September 11, 2001. Four hijacked planes became weapons of terror. An unlikely hero emerge from the smoke.
Fifteen years ago the unimaginable happened. Among the heroes celebrated for their life-saving efforts that fateful day was a guide dog named Roselle. She helped her owner navigate down 78 flights of stairs in the North Tower of the World Trade Center to safety, just minutes before it collapsed.
In the days and weeks following that world-changing event, Roselle, a yellow Labrador, became the nation’s most famous guide dog
“I wouldn’t be alive today if it weren’t for Roselle,” says Roselle’s owner Michael Hingson.
Over the next 6 1/2 years the duo traveled hundreds of thousands of miles throughout the United States and the rest of the world speaking about trust and teamwork, guide dogs, and blindness. They aim to help people understand that the real handicap of blindness is not a lack of eyesight, but a lack of proper education about blindness.
When Roselle died years later of an autoimmune disorder at the age of 13, Hingson had this to say his partner:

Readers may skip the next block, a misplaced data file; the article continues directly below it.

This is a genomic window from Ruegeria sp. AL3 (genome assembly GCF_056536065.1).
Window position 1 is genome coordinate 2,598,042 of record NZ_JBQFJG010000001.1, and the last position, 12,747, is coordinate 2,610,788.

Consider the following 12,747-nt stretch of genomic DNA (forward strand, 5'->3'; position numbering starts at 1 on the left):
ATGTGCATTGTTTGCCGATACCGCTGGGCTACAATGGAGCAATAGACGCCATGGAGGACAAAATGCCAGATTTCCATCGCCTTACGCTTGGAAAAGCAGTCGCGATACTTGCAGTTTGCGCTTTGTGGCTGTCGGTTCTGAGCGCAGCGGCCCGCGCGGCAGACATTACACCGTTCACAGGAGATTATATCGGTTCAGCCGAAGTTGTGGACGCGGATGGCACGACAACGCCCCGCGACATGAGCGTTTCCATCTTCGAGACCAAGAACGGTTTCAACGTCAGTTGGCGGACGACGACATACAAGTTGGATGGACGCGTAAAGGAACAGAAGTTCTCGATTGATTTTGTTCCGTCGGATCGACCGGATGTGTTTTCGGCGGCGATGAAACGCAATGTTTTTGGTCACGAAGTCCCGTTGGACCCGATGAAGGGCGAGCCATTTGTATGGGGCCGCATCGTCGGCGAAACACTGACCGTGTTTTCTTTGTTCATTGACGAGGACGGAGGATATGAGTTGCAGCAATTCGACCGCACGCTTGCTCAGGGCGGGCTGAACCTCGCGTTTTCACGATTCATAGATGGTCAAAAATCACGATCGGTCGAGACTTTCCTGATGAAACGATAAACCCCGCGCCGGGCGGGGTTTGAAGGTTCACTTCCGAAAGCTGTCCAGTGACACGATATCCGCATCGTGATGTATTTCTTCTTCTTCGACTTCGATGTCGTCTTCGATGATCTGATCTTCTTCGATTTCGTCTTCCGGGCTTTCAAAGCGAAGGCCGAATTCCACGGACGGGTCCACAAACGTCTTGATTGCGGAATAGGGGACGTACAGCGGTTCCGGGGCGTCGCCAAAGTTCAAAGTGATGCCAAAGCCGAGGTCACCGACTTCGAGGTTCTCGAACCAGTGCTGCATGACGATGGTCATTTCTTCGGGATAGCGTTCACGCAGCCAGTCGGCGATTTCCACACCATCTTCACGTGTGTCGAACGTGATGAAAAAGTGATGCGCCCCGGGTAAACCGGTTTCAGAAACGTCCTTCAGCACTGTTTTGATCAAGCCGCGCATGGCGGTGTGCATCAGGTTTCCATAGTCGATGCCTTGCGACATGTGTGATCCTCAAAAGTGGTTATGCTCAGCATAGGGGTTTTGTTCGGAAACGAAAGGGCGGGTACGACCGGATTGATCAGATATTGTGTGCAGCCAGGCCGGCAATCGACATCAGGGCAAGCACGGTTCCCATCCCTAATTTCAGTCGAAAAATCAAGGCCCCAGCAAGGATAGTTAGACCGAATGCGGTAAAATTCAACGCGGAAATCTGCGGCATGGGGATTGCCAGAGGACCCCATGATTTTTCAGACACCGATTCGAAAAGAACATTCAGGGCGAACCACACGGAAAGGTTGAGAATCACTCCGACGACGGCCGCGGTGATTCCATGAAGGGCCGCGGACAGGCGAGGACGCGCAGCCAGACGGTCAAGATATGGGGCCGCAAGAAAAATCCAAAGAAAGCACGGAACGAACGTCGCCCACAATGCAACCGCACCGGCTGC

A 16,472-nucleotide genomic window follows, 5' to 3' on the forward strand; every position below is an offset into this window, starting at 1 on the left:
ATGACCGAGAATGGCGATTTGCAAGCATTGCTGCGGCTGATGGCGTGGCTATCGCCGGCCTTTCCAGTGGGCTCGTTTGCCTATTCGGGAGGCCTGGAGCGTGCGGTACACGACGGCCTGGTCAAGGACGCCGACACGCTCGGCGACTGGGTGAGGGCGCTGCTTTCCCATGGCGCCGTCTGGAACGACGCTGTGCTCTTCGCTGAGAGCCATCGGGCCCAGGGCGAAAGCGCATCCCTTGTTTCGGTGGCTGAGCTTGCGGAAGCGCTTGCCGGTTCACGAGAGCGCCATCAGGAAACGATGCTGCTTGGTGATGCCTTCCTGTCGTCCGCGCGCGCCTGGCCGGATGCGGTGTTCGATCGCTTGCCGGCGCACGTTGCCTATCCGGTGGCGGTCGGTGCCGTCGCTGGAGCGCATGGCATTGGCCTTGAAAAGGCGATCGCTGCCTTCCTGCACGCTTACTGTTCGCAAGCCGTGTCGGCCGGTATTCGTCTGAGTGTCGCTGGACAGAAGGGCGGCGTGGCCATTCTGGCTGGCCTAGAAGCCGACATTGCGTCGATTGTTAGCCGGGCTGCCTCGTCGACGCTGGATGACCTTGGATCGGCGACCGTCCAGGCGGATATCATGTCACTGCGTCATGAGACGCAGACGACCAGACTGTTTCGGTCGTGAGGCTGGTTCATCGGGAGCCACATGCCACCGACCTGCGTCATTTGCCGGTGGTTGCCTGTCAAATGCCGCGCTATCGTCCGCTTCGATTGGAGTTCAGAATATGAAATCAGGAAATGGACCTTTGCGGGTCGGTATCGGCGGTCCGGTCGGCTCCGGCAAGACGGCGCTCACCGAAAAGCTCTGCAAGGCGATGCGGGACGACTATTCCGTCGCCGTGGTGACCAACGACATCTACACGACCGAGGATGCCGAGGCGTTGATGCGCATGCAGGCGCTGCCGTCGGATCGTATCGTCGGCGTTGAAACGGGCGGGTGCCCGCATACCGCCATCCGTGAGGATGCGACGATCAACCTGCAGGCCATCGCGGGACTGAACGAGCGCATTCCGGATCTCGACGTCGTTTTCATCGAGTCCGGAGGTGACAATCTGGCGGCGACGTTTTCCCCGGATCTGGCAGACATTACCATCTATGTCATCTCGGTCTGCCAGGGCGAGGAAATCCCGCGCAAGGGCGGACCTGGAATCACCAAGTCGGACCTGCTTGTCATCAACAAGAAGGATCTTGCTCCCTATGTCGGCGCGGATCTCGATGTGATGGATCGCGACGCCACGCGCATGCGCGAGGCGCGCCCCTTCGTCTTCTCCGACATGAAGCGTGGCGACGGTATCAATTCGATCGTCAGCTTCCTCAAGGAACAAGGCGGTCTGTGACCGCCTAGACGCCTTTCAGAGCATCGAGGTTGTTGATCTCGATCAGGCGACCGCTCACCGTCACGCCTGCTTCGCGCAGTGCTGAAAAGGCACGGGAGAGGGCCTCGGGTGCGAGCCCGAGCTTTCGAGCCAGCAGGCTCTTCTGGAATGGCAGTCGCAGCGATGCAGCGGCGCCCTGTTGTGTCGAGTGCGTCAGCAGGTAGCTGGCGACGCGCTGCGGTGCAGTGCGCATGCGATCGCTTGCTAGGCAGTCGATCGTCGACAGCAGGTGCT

“She was an amazing dog who taught me a lot about patience and unconditional love, and when I remember how she behaved on that morning in 2001, I think the most powerful thing she taught me was that working together is the most powerful thing we can do.”
Hinson wrote a farewell letter to Roselle that concluded with these final words:
Roselle, your memory will always be with us and I know your spirit will continue to touch us all. I know you’re watching and you’re nearby us. Help us all to be better people and dogs, but most of all be yourself wherever you are. I hope you’re feeling better now. You have set a high bar of love for all of us. Be at peace and know that we shall try to love each other as much as you loved each of us on this earth.